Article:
NASHVILLE -- The 2023 Winter Meetings wrapped with a flurry of movement from the Nationals on Wednesday afternoon.
While current Major League options for the 2024 roster were discussed throughout the week, it was in the Rule 5 Draft that the Nats made a quick series of transactions.
The Nationals selected shortstop Nasim Nuñez, a 2019 second-round pick, from the Marlins in the Major League portion of the Rule 5 Draft, then added four other prospects -- three right-handers and a center fielder -- in the Minor League phase on the final day of the annual meetings.
Read on to see which boxes the Nats checked, which areas of the roster still have to be addressed and the team’s outlook for the 2024 season.
BIGGEST REMAINING NEEDS
1. Third base: General manager Mike Rizzo said of the starting third base role, “We’ll explore it externally, for sure.” One free agent to keep in mind is veteran Jeimer Candelario, who had a bounceback season in Washington before being traded to the Cubs at the Trade Deadline. Candelario was a positive clubhouse presence who enjoyed his time in D.C., and he also has a longstanding relationship with manager Dave Martinez from their time together in Chicago.
2. First base: An early plan is for Joey Meneses to split time between first base and designated hitter. The Nationals are looking for a player who can both help supplement that plan and add power to the lineup. One candidate to contend for the role in Spring Training will be Juan Yepez, who agreed to a Minor League deal on Wednesday, per a source. Yepez, 25, was non-tendered by the Cardinals in November.
3. Starting pitching: The Nationals would have a returning starting rotation in place if the season began today, but they are also exploring options to enhance it. If Washington added a new starter, the team could shift Trevor Williams to the bullpen, where he has some experience.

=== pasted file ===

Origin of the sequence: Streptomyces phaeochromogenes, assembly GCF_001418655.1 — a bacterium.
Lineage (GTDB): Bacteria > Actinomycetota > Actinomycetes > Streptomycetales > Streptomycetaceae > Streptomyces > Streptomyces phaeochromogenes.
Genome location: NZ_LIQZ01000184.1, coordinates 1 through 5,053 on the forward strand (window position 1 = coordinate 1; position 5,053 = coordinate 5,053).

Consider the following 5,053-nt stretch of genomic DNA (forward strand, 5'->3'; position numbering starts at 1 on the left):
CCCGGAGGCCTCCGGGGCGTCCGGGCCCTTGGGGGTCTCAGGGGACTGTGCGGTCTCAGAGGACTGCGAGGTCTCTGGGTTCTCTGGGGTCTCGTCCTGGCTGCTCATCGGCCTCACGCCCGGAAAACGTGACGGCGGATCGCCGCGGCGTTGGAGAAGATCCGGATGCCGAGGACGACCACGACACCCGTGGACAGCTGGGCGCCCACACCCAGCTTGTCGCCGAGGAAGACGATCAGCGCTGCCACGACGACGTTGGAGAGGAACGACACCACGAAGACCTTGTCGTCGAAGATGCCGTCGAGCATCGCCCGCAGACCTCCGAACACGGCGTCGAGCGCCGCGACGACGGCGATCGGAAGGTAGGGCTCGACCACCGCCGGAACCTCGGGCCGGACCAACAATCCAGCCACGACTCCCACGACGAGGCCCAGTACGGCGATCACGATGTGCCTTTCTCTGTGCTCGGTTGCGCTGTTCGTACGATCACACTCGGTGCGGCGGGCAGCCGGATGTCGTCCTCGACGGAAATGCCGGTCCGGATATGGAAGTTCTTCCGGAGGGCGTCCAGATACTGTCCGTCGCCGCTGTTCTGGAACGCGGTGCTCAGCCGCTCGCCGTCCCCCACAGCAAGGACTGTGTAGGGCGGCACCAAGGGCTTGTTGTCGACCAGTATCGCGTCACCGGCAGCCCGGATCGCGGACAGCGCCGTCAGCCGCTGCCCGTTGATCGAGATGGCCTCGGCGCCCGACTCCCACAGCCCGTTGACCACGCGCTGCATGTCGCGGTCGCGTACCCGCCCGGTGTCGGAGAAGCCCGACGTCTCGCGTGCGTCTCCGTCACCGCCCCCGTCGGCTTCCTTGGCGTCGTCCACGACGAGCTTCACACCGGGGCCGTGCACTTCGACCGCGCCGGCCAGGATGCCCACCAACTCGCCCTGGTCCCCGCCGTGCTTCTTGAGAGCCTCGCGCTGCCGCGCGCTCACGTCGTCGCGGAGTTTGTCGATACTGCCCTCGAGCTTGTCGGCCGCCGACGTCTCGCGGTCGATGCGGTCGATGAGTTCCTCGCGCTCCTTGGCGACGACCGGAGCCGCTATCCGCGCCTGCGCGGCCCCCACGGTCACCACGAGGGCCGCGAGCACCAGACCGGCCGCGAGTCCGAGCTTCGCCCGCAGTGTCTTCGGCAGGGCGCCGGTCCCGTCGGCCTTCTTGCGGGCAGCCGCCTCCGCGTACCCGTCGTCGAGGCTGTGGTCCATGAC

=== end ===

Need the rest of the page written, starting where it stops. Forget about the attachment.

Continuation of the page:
“Everyone needs starting pitching in the whole sport,” said Rizzo. “We’re no different. You can never have enough of it, and we’re in search of it.”
RULE 5 DRAFT
The Nationals began their busy Rule 5 Draft by selecting Nuñez (Miami’s No. 16 prospect) with the fifth overall pick. He enters Washington’s system as its No. 23 prospect.
“It was bittersweet,” Nuñez said on a conference call. “Coming up through the Marlins' organization, I created so many bonds with my teammates, the coaches and even the medical staff and everybody else that was there. So it was kind of a wave of emotions of not wanting to leave, but knowing that there’s an opportunity out there for me to pursue my dreams.”
Nuñez, 23, slashed .225/.341/.286 with a .627 OPS, five home runs and 52 stolen bases in 125 games with Double-A Pensacola last season. Though he has some defensive versatility, the Nats envision Nuñez's best fit being at shortstop.
“Good scouting reports on him, we’ve seen him a lot,” said Rizzo. “ ... Terrific defensively, he plays elite-level shortstop -- arm range, hands, he can play anywhere in the middle of the field and [a] big-time basestealer. We think that there’s some upside with the bat. The bat’s far behind the defense, but a guy that we think has more bat in there. Takes his walks, he’s pretty selective at the plate.
“It was something that we were really trying to get as many toolsy players up the middle of the field as possible, and we thought this was a way to get some kind of an elite type of tools player onto the roster.”
In the Minor League phase of the Rule 5 Draft, the Nationals selected right-handers Samuel Vasquez (Guardians), Wander Arias (Royals) and Daison Acosta (Mets), as well as center fielder Moises Gallardo (A's).
GM'S BOTTOM LINE
“Our goal is never to win 71 games. Our goal is to win a division, to win a world championship -- and I feel that we took a step in the right direction last year toward doing that. We’re going to try and facilitate another roster that allows us to take another step forward and get into the action with a terrific division that we have to deal with. We understand the challenges in front of us, and I think we’re a capable group. You’ve seen in the past what we’ve done, and I think that we’re going to be able to do it in the future.” -- Rizzo